The Yeshiva King
Was King David a prototype for IDF exemptions?
There are various alleged “prooftexts” commonly trotted out by those who claim to believe that the full-time Torah learning of charedi yeshivah students is so important that it justifies endless tens or hundreds of thousands of them not serving in the army. One of them is with regard to King David:
דאמר רבי אבא בר כהנא אילמלא דוד לא עשה יואב מלחמה ואילמלא יואב לא עסק דוד בתורה דכתיב (שמואל ב ח, טו) ויהי דוד עושה משפט וצדקה לכל עמו ויואב בן צרויה על הצבא מה טעם דוד עשה משפט וצדקה לכל עמו משום דיואב על הצבא ומה טעם יואב על הצבא משום דדוד עושה משפט וצדקה לכל עמו
Rabbi Abba b. Kahana said: If not for David, Yoav could not have waged war; and were it not for Yoav, David could not have engaged in Torah. As it is written: “And David administered justice and righteousness for all his people; and Yoav the son of Zeruyah was over the host” (Shmuel II, 8:15–16). Why did David administer justice and righteousness for all his people? Because Yoav was over the host. And why was Yoav over the host? Because David was administering justice and righteousness for all his people. (Talmud, Sanhedrin 49a)
Let us first note that the Gemara does not necessarily mean that Yoav was victorious due to David’s Torah. In fact, a close reading of the analogy between David and Yoav implies otherwise. It seems to mean that, in the same way that David had opportunity to engage in Torah because Yoav was handling military matters, Yoav had opportunity to handle military matters because David was handling the spiritual adminstration of the people.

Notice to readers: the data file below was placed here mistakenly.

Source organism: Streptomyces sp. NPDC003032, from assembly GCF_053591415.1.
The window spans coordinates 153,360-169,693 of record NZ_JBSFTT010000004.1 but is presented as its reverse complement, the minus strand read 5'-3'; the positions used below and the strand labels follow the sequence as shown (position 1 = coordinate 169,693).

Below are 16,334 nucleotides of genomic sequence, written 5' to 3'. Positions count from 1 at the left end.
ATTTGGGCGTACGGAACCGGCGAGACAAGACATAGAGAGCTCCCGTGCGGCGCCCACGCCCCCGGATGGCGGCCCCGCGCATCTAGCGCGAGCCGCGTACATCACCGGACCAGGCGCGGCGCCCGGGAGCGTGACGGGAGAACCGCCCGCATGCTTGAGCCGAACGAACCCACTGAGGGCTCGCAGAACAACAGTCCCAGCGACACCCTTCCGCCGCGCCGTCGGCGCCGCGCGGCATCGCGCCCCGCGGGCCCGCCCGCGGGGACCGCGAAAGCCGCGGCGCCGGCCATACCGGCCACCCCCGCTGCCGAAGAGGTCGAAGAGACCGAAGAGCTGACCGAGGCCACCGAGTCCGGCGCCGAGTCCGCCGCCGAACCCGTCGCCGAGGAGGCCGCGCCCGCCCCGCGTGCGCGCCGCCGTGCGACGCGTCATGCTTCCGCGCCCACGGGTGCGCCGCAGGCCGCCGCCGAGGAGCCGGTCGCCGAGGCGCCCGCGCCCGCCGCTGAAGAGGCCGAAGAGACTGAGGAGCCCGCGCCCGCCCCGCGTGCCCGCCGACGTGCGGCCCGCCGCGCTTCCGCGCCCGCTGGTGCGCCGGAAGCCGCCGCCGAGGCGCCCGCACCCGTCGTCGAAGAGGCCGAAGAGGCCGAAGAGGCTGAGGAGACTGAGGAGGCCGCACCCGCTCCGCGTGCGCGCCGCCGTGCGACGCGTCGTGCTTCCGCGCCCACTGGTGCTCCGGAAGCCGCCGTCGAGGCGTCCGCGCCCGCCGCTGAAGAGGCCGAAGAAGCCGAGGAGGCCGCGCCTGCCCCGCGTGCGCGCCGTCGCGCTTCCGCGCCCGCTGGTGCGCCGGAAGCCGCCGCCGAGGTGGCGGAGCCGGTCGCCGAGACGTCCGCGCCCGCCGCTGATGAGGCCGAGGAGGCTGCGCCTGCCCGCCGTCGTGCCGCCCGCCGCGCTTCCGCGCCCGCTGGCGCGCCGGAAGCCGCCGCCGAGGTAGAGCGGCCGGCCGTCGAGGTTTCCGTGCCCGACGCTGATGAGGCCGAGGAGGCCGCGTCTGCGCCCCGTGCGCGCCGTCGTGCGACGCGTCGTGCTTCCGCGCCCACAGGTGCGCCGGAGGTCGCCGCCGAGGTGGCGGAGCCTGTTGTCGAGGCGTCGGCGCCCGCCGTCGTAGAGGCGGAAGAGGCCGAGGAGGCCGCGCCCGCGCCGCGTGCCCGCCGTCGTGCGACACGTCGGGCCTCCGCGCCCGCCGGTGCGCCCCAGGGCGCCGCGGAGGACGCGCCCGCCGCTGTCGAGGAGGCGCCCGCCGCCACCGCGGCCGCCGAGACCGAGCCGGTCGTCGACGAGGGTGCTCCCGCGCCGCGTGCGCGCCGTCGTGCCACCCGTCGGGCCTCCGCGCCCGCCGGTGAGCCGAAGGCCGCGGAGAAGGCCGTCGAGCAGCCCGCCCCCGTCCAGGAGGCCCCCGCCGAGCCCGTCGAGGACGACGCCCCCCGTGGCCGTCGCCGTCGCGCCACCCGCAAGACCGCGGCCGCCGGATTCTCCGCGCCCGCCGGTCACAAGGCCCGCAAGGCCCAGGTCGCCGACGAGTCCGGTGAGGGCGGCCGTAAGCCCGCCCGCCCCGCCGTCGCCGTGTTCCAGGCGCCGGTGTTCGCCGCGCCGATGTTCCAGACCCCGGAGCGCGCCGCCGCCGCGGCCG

Still, Rashi and others do understand it to mean that Yoav was victorious in the merit of David’s Torah. So does this demonstrate that tens and hundreds of thousands of charedim should learn full-time in yeshivah rather than serving in the army?
There are two responses to be made to such a claim. One is that King David was not exactly a charedi yeshiva student. As Rav Aharon Lichtenstein writes:
…this source is of little use to our critics on the right because of its protagonist. If they really wish to posit David, the heroic and sensitive soldier-scholar-poet-votary so graphically portrayed by Hazal in numerous contexts, as the prototype of the contemporary Israeli ben torah, I shall have little quarrel with them.
They key point here is that King David himself was very much a soldier. He simply took on a different role later in life.
(UPDATE: Ezra Brand pointed out that the Biblical verse in fact gives the exact point where this happened, 13 chapters later than that one quoted in Sanhedrin 49a (Shmuel II, 8:15–16). It was after David was almost killed by a giant Philistine in battle, and was saved by Avishai son of Zeruyah (Yoav's brother): "It was then that David’s men declared to him on oath, “You shall not go with us into battle any more, lest you extinguish the lamp of Israel!” (Samuel II 21:17). Meaning, he was explicitly prohibited by his men to go into combat anymore, since he was too important to risk. Since he was king ("Ner Yisrael"), and his loss would be devastating.)
The second response to be made is that the very proof-text that the Gemara itself cites does not describe King David as sitting in yeshiva and learning. Rather, it describes him as “executing justice and righteousness upon the people.” In other words, King David was not a yeshivah student, he was a chief rabbi and judge. (Note too that it doesn’t say that David was “learning” Torah - it says that he was osek b’Torah, engaged in matters of Torah.) The merit that he provided to Yoav was one of ensuring that society was just and righteous. It is not remotely referring to yeshiva students.
As I’ve said before, charedim are, in general, very reticent about being sure what exactly Chazal were talking about, and are correspondingly very cautious about extrapolating to current situations. Chazal say to make a beracha on a beautiful animal? Well, we don’t know exactly what they would define as “beautiful,” so we’ll never make the beracha. Chazal talk about the value of work and self-sufficiency? Well, that doesn’t necessarily apply nowadays. Chazal say X? Well, there’s one opinion which says that they didn’t mean it in the case of Y. And yet here, where Chazal are explicitly not remotely referring to yeshiva students, charedim claim that they are referring to precisely that.
This isn’t bringing a proof from Chazal - it’s forcing your beliefs into them.
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